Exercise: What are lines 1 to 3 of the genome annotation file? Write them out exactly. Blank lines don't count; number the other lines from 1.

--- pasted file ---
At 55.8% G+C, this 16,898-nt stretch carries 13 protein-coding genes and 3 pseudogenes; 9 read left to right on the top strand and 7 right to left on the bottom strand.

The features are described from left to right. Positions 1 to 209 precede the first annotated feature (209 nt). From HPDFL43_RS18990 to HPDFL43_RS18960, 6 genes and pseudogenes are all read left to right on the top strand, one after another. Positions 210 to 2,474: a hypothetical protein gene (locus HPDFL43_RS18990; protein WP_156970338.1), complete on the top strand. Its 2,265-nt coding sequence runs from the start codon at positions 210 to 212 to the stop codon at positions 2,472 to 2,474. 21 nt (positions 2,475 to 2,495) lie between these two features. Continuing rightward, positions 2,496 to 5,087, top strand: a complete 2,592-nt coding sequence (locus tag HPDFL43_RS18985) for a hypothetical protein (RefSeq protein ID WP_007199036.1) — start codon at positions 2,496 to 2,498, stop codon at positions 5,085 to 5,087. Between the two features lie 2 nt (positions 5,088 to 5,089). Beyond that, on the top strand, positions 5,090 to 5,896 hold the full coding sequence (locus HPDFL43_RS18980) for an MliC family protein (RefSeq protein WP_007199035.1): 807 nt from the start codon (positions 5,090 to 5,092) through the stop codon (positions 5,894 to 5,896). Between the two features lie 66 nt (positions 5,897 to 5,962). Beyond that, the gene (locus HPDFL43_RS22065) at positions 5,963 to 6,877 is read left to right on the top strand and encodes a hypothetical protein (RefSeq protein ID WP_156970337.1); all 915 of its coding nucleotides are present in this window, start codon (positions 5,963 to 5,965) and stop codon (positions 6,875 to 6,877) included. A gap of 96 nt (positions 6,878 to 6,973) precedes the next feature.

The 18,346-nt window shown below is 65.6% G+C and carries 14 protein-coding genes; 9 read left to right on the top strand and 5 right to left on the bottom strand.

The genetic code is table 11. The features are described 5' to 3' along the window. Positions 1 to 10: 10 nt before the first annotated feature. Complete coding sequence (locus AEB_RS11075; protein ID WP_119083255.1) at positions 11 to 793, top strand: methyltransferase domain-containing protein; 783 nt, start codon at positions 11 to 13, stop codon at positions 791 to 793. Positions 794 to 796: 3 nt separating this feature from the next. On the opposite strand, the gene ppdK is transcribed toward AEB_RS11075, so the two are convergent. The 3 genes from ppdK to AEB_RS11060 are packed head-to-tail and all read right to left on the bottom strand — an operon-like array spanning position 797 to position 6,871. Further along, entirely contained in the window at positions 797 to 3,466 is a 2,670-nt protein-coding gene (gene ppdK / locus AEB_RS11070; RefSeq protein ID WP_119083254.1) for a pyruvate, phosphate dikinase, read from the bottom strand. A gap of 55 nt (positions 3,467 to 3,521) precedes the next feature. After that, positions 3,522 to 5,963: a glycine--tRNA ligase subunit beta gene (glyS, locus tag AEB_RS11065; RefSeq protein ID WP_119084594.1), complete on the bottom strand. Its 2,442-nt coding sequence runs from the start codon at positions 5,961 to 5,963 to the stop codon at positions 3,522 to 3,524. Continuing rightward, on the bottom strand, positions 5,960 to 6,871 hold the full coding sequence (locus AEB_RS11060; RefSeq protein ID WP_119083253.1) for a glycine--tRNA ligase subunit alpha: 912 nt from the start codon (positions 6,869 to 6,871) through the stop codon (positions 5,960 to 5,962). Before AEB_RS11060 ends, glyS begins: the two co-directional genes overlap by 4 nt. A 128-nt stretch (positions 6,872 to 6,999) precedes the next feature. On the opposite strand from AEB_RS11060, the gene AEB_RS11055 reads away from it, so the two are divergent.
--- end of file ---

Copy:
At 55.8% G+C, this 16,898-nt stretch carries 13 protein-coding genes and 3 pseudogenes; 9 read left to right on the top strand and 7 right to left on the bottom strand.

The features are described from left to right. Positions 1 to 209 precede the first annotated feature (209 nt). From HPDFL43_RS18990 to HPDFL43_RS18960, 6 genes and pseudogenes are all read left to right on the top strand, one after another. Positions 210 to 2,474: a hypothetical protein gene (locus HPDFL43_RS18990; protein WP_156970338.1), complete on the top strand. Its 2,265-nt coding sequence runs from the start codon at positions 210 to 212 to the stop codon at positions 2,472 to 2,474. 21 nt (positions 2,475 to 2,495) lie between these two features. Continuing rightward, positions 2,496 to 5,087, top strand: a complete 2,592-nt coding sequence (locus tag HPDFL43_RS18985) for a hypothetical protein (RefSeq protein ID WP_007199036.1) — start codon at positions 2,496 to 2,498, stop codon at positions 5,085 to 5,087. Between the two features lie 2 nt (positions 5,088 to 5,089). Beyond that, on the top strand, positions 5,090 to 5,896 hold the full coding sequence (locus HPDFL43_RS18980) for an MliC family protein (RefSeq protein WP_007199035.1): 807 nt from the start codon (positions 5,090 to 5,092) through the stop codon (positions 5,894 to 5,896). Between the two features lie 66 nt (positions 5,897 to 5,962). Beyond that, the gene (locus HPDFL43_RS22065) at positions 5,963 to 6,877 is read left to right on the top strand and encodes a hypothetical protein (RefSeq protein ID WP_156970337.1); all 915 of its coding nucleotides are present in this window, start codon (positions 5,963 to 5,965) and stop codon (positions 6,875 to 6,877) included. A gap of 96 nt (positions 6,878 to 6,973) precedes the next feature.

The 18,346-nt window shown below is 65.6% G+C and carries 14 protein-coding genes; 9 read left to right on the top strand and 5 right to left on the bottom strand.